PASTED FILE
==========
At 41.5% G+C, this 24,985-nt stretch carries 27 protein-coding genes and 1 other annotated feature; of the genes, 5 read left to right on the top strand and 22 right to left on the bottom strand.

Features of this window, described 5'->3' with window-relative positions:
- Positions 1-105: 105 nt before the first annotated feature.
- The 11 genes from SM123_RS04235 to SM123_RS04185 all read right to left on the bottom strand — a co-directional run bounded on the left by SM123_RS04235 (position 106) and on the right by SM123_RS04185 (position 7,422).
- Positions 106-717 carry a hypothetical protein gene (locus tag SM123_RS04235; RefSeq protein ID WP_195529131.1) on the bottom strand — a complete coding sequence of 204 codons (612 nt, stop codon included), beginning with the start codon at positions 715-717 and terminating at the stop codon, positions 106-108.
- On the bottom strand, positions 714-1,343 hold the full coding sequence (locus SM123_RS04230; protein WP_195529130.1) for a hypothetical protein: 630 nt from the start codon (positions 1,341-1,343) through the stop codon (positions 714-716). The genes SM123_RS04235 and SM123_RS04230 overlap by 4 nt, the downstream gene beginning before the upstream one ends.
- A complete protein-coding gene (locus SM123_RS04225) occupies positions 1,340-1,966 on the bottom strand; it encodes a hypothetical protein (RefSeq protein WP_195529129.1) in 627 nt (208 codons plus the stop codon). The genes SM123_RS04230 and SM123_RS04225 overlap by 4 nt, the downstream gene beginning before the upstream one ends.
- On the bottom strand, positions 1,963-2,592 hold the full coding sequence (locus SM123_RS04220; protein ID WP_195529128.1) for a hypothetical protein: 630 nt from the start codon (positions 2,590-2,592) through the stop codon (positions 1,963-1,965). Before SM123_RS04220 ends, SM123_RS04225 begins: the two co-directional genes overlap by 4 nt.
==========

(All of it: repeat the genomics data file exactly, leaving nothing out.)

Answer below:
At 41.5% G+C, this 24,985-nt stretch carries 27 protein-coding genes and 1 other annotated feature; of the genes, 5 read left to right on the top strand and 22 right to left on the bottom strand.

Features of this window, described 5'->3' with window-relative positions:
- Positions 1-105: 105 nt before the first annotated feature.
- The 11 genes from SM123_RS04235 to SM123_RS04185 all read right to left on the bottom strand — a co-directional run bounded on the left by SM123_RS04235 (position 106) and on the right by SM123_RS04185 (position 7,422).
- Positions 106-717 carry a hypothetical protein gene (locus tag SM123_RS04235; RefSeq protein ID WP_195529131.1) on the bottom strand — a complete coding sequence of 204 codons (612 nt, stop codon included), beginning with the start codon at positions 715-717 and terminating at the stop codon, positions 106-108.
- On the bottom strand, positions 714-1,343 hold the full coding sequence (locus SM123_RS04230; protein WP_195529130.1) for a hypothetical protein: 630 nt from the start codon (positions 1,341-1,343) through the stop codon (positions 714-716). The genes SM123_RS04235 and SM123_RS04230 overlap by 4 nt, the downstream gene beginning before the upstream one ends.
- A complete protein-coding gene (locus SM123_RS04225) occupies positions 1,340-1,966 on the bottom strand; it encodes a hypothetical protein (RefSeq protein WP_195529129.1) in 627 nt (208 codons plus the stop codon). The genes SM123_RS04230 and SM123_RS04225 overlap by 4 nt, the downstream gene beginning before the upstream one ends.
- On the bottom strand, positions 1,963-2,592 hold the full coding sequence (locus SM123_RS04220; protein ID WP_195529128.1) for a hypothetical protein: 630 nt from the start codon (positions 2,590-2,592) through the stop codon (positions 1,963-1,965). Before SM123_RS04220 ends, SM123_RS04225 begins: the two co-directional genes overlap by 4 nt.